Increased screen time may impair brain development in preschool kids: JAMA study
Cincinnati, Ohio: Increased use of screen-based media can negatively impact brain development in preschool children, a recent study published in the JAMA Pediatrics journal has found.
According to the study, increased screen-based media use among preschool children, greater than that recommended by American Academy of Pediatrics (AAP) guidelines can lower the microstructural integrity of brain white matter tracts involved in language and emergent literacy skills.
"This is the first study of its kind, but its results need to be replicated in other populations," wrote the researchers. "Researchers and pediatricians should take it as a launching point for future research."
AAP guidelines recommend managing media use in young children not only in terms of content or time limits but also emphasizes the importance of parent-child shared media use and allowing the child time to take part in other developmentally healthy activities. Increased media usage and time spent on screen can pose cognitive-behavioral risks, notes AAP. The guideline recommends no more than 1 hour of high-quality screen time a day for children ages 2-5 and that parents view media with children.
Screen use by young children is prevalent and increasing, although its implications for brain development are unknown. John S. Hutton, Cincinnati Children’s Hospital Medical Center, Cincinnati, Ohio, and colleagues explored the associations between screen-based media use and integrity of brain white matter tracts supporting language and literacy skills in preschool-aged children.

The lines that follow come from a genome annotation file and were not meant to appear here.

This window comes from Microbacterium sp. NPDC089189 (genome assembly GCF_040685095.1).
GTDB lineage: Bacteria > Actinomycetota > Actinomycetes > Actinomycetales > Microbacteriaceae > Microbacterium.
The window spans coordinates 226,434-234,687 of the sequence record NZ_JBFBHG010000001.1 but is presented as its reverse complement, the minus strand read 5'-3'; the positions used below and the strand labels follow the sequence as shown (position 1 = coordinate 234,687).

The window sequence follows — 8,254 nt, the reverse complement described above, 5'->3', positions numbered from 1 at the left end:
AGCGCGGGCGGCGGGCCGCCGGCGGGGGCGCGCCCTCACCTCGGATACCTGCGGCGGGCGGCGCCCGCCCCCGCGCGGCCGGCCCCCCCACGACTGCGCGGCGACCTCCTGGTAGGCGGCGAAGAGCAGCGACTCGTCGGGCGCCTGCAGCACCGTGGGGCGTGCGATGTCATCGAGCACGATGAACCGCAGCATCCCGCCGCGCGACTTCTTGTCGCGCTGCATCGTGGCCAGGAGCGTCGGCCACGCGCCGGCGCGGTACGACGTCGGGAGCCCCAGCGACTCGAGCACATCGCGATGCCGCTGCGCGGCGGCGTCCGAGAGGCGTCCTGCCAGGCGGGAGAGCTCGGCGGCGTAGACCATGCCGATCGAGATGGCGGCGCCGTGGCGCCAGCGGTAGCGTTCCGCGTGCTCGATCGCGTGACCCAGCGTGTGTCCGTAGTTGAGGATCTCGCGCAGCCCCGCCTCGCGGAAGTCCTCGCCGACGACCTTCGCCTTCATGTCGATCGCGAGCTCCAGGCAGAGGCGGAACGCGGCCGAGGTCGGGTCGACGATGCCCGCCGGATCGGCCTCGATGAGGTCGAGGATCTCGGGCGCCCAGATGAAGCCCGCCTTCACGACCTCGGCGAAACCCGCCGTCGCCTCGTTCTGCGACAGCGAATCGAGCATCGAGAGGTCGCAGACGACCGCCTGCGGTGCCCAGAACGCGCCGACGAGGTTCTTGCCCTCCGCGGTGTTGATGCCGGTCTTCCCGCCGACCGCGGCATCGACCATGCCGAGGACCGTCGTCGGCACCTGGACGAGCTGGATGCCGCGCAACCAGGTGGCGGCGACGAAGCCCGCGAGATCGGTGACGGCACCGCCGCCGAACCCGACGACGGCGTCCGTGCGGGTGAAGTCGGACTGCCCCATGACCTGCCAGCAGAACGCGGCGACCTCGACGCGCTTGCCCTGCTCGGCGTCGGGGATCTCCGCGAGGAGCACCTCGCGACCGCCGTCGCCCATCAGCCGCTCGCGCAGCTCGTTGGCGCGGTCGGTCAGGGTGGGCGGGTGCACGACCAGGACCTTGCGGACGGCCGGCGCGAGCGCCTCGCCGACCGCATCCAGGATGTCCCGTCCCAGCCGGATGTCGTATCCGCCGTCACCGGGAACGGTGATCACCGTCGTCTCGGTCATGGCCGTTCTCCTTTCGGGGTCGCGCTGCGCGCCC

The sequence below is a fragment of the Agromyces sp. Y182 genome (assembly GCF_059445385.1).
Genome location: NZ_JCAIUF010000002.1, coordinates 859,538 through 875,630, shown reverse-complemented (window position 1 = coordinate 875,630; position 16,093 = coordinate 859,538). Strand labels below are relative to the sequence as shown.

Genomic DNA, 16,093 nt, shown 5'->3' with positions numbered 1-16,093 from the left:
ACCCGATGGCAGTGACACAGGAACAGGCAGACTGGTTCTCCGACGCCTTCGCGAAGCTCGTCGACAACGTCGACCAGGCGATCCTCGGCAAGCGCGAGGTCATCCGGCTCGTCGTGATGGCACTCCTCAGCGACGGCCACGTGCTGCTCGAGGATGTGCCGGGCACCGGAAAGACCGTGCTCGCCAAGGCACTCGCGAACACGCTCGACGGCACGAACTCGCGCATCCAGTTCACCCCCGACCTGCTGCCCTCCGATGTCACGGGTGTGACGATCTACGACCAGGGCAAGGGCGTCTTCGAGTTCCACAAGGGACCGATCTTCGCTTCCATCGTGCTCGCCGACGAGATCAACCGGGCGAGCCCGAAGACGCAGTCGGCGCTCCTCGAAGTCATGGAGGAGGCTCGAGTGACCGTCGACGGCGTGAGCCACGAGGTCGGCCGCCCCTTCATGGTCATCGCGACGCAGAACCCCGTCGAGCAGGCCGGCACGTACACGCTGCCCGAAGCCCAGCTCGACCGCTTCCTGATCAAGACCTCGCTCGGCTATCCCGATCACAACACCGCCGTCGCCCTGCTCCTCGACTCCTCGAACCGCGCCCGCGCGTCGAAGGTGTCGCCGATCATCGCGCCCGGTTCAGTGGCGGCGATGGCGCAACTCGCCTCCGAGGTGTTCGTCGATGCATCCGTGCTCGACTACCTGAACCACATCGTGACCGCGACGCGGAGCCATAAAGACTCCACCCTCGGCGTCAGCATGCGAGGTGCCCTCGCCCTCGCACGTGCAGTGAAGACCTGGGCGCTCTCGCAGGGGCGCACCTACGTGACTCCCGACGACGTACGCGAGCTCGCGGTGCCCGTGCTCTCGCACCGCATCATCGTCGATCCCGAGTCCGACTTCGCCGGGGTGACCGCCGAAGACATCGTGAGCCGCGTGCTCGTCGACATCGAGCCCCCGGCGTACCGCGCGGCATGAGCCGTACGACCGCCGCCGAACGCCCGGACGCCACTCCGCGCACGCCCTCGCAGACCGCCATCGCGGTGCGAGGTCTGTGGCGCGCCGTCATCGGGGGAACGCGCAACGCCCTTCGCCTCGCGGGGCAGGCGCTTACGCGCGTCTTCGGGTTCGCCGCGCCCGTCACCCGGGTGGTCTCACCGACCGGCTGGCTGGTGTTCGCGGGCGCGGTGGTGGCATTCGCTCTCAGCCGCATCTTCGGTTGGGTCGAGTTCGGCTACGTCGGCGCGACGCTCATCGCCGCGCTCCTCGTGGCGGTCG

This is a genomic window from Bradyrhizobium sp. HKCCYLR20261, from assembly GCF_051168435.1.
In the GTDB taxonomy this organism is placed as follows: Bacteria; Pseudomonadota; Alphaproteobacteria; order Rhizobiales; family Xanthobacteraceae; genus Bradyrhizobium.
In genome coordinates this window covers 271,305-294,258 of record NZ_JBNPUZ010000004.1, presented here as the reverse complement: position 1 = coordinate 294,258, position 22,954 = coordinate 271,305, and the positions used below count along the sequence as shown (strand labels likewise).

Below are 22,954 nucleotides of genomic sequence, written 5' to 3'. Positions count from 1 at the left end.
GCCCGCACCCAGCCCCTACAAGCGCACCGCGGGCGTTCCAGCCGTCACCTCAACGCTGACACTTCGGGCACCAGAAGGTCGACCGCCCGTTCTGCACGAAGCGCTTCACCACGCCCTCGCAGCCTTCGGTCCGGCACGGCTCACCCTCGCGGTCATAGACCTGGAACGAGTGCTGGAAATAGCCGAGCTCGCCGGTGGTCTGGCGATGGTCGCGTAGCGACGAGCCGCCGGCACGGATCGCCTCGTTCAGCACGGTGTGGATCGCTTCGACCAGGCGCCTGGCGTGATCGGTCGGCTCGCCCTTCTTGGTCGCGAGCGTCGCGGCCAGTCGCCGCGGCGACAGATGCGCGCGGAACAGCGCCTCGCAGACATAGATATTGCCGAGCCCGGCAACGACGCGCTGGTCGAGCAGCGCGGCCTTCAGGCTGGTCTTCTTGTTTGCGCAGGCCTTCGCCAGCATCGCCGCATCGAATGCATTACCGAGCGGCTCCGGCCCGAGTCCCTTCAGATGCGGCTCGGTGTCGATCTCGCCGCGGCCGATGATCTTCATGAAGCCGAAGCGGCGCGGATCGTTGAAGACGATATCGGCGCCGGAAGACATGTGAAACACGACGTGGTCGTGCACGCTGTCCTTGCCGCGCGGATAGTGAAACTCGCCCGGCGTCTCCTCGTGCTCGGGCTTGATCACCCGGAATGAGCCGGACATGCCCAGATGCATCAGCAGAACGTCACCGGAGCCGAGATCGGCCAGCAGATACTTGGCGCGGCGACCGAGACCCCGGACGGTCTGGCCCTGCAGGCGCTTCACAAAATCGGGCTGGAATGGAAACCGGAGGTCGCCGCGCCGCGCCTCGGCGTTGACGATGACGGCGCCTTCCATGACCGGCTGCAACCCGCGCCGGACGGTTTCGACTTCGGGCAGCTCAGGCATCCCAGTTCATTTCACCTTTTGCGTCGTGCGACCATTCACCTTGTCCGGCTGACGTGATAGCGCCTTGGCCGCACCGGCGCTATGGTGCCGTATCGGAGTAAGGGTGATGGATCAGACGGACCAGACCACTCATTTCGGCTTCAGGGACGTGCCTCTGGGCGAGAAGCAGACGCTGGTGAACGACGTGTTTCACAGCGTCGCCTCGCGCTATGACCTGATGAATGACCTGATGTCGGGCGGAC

The study involved 47 children aged 3-5 years. They were made to complete tests of phonological processing (rapid object naming), expressive language, and emergent literacy skills from August 2017 to November 2018 and underwent diffusion tensor imaging.
Their parents completed a ScreenQ survey, a 15-item measure that assessed screen use reflecting AAP recommendations of access, frequency, content, and co-viewing. Higher ScreenQ scores reflected greater use than AAP recommendations.
- ScreenQ scores were negatively correlated with expressive language, phonological processing, and emergent literacy skills scores, after controlling for children's age.
- These associations did not reach statistical significance when household income was included as a covariate.
- Higher ScreenQ scores also were significantly correlated with lower fractional anisotropy and higher radial diffusivity in aspects of white matter tracts in whole-brain analysis, after controlling for both children's age and household income.
- Correlations for fractional anisotropy (35% vs 28%) and radial diffusivity (33% vs 21%) generally were more extensive in left-hemispheric tracts than right ones.
- The most extensive associations were found in tracts involved with language, visual processing or imagery, executive functions, and multimodal association.
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"The findings suggest further study is needed, particularly during the rapid early stages of brain development," concluded the authors.